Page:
AA: Researchers have identified several reasons for healthy ageing among Okinawan people. One of those is the fact that in their culture the elderly are well respected and seen as a valuable asset to society. The feeling of being valued is good for your well-being. Another factor is their level of physical activity. Genetics also plays a role, but cannot explain more than 30% of the difference between Okinawan and Western elderly people. The most important factor seems to be diet. The Okinawan diet is characterised by moderate calorie intake, plenty of fruits and vegetables and low levels of saturated fats and sugar. Numerous studies have shown such a diet to be good for brain function.

RD: Do fish oils work? And what about health supplements in general?

AA: Studies have shown a small positive effect of fish oils on cognitive functioning. If you have a healthy diet, other health supplements don't really seem to add anything. There is no evidence that they can help fight decline.

RD: Mindfulness is a hot topic, with pages on the subject appearing in the press and on the internet. How do you see the mindful approach to living leading to an improvement in brain function?

AA: Mindfulness has been shown to be associated with reduced levels of stress – and prolonged stress is an enemy of our brain. Brain-imaging studies have recently shown that a mindful attitude, which can be enhanced by mindfulness training, improves the ability to regulate emotions. Brain regions involved in controlling and changing negative feelings, for example, are able to exert stronger control as a result of mindfulness training.

RD: You talk about the five-point plan. What is it and will it really help us have the best possible brain?

AA: Marian Diamond, a well-known neuroscience professor from California, developed a five-point plan to keep the brain young: diet, exercise, challenges, newness and love. By challenges, she meant engaging in activities that demand effort, intelligence or creativity. She advised looking for new stimuli – reading something different, or visiting new places and meeting new people. At the age of 82 she still gave lectures at the university. Her plan is definitely well supported by scientific evidence. I very much like her suggestion regarding the importance of love, as social relationships with close others are highly valued by older people and essential for their wellbeing.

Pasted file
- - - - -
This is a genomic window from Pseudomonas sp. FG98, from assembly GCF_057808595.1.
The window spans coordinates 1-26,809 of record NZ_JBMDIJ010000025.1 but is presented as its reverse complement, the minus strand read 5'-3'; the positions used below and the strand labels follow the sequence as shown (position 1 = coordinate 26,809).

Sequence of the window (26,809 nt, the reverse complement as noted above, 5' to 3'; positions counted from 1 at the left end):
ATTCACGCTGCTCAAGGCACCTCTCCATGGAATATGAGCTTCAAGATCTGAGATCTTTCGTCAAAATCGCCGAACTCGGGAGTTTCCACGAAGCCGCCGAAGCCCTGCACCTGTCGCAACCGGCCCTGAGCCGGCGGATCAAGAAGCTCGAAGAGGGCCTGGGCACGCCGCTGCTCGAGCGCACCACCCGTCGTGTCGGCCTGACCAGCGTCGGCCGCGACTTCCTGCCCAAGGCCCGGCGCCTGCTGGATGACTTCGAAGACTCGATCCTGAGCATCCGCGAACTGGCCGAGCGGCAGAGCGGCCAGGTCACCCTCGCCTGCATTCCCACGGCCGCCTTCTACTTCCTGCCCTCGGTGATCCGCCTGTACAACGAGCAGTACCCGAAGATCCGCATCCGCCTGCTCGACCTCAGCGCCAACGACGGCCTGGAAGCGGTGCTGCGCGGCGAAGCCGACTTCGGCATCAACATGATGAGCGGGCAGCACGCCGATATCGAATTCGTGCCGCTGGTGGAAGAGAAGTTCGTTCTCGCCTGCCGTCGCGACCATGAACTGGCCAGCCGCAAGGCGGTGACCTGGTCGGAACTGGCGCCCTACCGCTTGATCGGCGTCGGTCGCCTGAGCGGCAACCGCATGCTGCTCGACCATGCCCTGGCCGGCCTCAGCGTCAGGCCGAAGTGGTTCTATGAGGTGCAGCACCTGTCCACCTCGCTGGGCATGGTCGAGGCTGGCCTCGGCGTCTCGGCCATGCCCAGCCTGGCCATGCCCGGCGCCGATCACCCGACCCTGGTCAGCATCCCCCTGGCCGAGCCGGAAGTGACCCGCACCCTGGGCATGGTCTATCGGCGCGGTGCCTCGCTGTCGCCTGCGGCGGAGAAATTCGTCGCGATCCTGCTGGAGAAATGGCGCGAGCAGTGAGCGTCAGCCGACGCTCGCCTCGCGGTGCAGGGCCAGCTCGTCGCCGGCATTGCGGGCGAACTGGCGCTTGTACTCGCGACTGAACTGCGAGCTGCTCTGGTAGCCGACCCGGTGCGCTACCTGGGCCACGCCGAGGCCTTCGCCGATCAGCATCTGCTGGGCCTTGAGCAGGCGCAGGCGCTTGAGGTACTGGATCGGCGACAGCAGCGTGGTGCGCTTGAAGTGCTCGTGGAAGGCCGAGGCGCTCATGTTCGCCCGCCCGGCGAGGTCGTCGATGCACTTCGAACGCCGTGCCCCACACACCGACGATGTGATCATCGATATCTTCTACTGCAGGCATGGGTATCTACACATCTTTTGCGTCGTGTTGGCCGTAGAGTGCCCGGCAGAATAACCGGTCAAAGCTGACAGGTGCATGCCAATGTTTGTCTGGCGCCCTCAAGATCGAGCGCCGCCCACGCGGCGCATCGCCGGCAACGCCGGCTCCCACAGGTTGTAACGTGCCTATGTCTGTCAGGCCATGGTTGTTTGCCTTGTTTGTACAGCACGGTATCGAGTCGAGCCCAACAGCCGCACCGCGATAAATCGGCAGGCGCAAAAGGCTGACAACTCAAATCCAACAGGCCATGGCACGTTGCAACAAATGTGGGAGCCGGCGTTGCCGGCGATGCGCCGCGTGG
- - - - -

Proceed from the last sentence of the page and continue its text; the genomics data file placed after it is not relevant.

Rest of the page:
RD: Thinking ahead to the distant future, will medical science advance so much that we will be able to enhance our brain function beyond its current capability? For example, can we one day be treated to have a photographic memory or learn a new language at supersonic speed? What does the future hold in store for brain power?

AA: Frankly, we don't know what will be possible in the future. There have been several recent advances in neuroscience that we may not have thought to be possible in the past. For example, using neurostimulation with magnetic pulses we can directly influence brain-activity patterns. This is already being used in the treatment of depression. Other novel methods such as optogenetics even enable researchers to change behaviour in rats by driving brain activity in specific areas. There are also new developments in brain-computer interaction. It's clear that such developments will raise important ethical questions, which will need to be addressed in interaction with society. 

Andre Aleman is the author of Our Ageing Brainhow our mental capacities develop as we grow older, published by Scribe. Read an extract here.